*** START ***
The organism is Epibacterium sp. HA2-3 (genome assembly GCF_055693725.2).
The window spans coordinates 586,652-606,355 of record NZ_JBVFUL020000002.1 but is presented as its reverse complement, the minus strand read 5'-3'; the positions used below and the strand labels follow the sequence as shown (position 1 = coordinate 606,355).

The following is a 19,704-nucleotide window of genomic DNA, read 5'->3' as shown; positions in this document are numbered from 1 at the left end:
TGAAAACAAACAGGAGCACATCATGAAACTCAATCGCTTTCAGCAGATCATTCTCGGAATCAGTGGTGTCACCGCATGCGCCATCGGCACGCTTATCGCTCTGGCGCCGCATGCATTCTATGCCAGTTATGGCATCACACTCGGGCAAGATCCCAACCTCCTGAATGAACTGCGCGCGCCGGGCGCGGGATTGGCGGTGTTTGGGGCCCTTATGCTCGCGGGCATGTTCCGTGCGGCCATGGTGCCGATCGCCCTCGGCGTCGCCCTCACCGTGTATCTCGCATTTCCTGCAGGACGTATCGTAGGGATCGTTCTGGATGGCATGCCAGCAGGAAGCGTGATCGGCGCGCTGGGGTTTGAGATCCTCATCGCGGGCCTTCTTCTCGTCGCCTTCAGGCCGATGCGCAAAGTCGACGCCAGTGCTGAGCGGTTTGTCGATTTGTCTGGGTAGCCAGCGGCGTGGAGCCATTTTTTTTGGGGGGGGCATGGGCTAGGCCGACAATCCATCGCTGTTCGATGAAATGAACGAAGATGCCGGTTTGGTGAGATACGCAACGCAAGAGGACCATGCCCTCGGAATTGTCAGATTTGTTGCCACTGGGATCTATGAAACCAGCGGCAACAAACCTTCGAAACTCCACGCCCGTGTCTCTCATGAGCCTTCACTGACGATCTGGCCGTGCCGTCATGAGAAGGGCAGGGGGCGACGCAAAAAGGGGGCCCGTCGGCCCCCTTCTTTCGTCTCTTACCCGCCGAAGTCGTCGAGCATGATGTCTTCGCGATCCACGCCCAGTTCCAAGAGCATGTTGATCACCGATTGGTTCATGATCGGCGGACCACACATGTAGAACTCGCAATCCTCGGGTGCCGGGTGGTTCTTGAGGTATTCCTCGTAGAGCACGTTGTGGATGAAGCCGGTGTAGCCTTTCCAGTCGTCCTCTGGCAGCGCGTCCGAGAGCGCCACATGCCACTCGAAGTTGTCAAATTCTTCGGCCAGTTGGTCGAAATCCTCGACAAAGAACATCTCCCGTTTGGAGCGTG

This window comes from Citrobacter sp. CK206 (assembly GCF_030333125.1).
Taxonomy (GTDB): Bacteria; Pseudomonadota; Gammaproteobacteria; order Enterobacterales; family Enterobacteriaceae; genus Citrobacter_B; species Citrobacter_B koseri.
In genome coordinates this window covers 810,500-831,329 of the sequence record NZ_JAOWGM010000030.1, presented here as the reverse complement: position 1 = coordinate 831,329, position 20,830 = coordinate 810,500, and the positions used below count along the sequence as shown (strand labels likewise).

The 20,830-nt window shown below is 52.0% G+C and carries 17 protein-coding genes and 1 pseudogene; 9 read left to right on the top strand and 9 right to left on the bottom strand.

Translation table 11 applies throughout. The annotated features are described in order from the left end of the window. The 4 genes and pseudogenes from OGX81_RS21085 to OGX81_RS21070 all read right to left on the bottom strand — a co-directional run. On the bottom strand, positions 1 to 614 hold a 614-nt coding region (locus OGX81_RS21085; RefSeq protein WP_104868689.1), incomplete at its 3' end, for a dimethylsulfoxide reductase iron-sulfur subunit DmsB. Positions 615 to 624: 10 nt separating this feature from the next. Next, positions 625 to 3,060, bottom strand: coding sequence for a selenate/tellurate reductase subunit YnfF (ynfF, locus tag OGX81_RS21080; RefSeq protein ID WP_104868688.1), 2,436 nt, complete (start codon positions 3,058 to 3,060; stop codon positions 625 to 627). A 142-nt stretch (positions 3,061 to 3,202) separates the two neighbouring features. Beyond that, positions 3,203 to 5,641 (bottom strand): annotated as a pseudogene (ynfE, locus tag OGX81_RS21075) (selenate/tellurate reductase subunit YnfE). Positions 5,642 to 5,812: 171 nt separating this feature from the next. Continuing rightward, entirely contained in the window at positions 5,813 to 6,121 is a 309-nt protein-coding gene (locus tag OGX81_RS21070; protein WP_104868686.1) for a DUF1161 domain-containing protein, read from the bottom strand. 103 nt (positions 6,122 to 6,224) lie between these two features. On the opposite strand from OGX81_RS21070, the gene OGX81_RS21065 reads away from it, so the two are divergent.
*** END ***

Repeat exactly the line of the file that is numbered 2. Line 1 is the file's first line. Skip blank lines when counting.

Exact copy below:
The window spans coordinates 586,652-606,355 of record NZ_JBVFUL020000002.1 but is presented as its reverse complement, the minus strand read 5'-3'; the positions used below and the strand labels follow the sequence as shown (position 1 = coordinate 606,355).